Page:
make money on the stock market and sporting events.....because you know the result!!

and then get to see Elvis in the early 70's!!!!
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« Reply #6 on: Apr 14, 2017, 11:14AM »

Late 16th and early 17th century Venice, and be able to meet the Dalla Casa brothers, Bassano, Gabrieli, etc. and hear them play in San Marco.
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Maximilien Brisson
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« Reply #7 on: Apr 14, 2017, 11:55AM »

I want to go back and hear the first trombonist to ever do a really loud 1st - 6th - 1st glissando.

That's foundation of Western civilization stuff.
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Robert Holmén

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robcat2075

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« Reply #8 on: Apr 14, 2017, 04:12PM »

Wait... wait... I've got it!  Idea!

Instead of going back to hear music, go back and make some!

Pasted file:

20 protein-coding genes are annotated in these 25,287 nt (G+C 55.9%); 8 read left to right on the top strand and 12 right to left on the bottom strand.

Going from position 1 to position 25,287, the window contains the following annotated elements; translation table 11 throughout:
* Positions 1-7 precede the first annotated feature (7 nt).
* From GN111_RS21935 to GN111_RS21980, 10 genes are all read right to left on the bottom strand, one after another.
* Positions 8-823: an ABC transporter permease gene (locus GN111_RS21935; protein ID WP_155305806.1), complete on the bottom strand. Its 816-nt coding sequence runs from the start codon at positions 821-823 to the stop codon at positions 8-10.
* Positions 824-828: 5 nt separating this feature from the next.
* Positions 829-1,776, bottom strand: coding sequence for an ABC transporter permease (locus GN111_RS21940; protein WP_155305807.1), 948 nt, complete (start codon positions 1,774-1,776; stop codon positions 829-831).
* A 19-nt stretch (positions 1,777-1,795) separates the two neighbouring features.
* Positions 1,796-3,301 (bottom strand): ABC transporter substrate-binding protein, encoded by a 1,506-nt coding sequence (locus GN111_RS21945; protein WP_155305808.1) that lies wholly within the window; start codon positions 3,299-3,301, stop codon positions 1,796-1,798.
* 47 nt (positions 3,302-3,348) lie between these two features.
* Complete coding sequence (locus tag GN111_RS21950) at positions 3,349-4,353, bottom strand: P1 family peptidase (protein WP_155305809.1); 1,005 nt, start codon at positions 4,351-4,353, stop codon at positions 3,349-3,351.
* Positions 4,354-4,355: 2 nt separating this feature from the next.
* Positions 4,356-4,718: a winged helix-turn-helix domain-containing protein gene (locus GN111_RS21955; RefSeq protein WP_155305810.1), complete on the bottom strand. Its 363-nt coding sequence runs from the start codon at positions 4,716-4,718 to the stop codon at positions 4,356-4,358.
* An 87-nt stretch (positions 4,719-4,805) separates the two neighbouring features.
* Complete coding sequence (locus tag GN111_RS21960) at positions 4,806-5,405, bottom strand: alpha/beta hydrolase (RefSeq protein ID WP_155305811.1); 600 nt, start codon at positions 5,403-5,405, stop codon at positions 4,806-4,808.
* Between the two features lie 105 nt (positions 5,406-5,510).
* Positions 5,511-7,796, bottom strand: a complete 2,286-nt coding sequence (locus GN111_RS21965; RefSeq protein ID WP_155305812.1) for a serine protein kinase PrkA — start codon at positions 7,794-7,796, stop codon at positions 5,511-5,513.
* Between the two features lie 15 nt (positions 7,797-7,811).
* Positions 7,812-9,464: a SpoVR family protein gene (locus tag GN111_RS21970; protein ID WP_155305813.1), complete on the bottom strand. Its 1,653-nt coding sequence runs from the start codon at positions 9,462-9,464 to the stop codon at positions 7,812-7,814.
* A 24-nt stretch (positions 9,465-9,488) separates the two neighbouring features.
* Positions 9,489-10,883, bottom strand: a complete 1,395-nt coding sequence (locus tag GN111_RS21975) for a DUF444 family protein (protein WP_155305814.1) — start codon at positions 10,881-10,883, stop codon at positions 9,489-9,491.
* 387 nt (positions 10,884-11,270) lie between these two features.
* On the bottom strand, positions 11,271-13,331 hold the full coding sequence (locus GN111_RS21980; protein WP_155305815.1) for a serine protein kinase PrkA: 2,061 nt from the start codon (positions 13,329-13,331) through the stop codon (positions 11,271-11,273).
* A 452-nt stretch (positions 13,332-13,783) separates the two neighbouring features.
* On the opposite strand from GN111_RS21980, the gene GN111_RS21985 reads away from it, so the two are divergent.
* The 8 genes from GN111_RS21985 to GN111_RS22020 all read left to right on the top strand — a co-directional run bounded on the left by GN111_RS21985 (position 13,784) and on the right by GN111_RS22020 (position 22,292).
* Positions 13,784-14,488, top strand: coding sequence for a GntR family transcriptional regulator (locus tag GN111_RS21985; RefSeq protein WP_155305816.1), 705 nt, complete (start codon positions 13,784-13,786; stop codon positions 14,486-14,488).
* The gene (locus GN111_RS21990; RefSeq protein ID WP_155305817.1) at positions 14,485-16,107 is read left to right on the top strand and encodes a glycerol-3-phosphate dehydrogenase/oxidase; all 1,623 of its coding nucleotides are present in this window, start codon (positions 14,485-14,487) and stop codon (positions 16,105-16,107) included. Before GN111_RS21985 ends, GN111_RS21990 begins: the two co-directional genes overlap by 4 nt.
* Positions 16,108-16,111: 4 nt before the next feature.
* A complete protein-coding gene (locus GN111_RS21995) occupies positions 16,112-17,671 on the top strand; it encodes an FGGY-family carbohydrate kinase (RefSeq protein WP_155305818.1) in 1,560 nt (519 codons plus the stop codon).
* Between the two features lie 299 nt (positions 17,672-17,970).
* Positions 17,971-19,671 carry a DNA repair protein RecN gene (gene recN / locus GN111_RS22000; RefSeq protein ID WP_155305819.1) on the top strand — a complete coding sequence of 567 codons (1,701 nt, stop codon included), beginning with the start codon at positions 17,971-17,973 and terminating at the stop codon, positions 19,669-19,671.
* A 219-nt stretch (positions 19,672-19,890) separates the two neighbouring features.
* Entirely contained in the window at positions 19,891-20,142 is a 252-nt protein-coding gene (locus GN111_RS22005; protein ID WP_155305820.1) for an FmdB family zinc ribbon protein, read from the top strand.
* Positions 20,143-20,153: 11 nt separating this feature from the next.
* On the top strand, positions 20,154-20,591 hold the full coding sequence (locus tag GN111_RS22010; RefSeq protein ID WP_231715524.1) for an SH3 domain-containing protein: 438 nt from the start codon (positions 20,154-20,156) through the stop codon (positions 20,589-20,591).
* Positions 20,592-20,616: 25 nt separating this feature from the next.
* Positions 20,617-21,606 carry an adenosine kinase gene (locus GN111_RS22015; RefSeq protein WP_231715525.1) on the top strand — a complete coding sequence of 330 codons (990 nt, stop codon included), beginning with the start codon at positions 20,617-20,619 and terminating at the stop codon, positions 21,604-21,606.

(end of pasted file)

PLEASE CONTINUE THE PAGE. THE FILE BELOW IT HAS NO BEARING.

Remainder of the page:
Go back with a bag of gold to about 1730 and commission Bach, Vivaldi, Handel, Telemann (especially Telemann), Rameau, Tartini, Abinoni, Fasch...  to each compose a trombone concerto.

In case they are doubtful, bring your trombone to demonstrate what it can do.

And be sure to mention the gold.
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Robert Holmén

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« Reply #9 on: Apr 14, 2017, 09:18PM »

Late 16th and early 17th century Venice, and be able to meet the Dalla Casa brothers, Bassano, Gabrieli, etc. and hear them play in San Marco.

 Good!

Dario Castello, Giovanni Picchi, Biagio Marini, Heinrich Schütz, perhaps even Monteverdi...
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Kenneth Biggs
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Apprentice Eulipion

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« Reply #10 on: Apr 14, 2017, 09:58PM »

Basie and the Rat Pack in Vegas   Eeek!
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« Reply #11 on: Apr 14, 2017, 10:28PM »

Circa pope Gregory
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Marmalade
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« Reply #12 on: Apr 15, 2017, 01:04AM »

Wait... wait... I've got it!  Idea!

Instead of going back to hear music, go back and make some!

Go back with a bag of gold to about 1730 and commission Bach, Vivaldi, Handel, Telemann (especially Telemann), Rameau, Tartini, Abinoni, Fasch...  to each compose a trombone concerto.

In case they are doubtful, bring your trombone to demonstrate what it can do.

And be sure to mention the gold.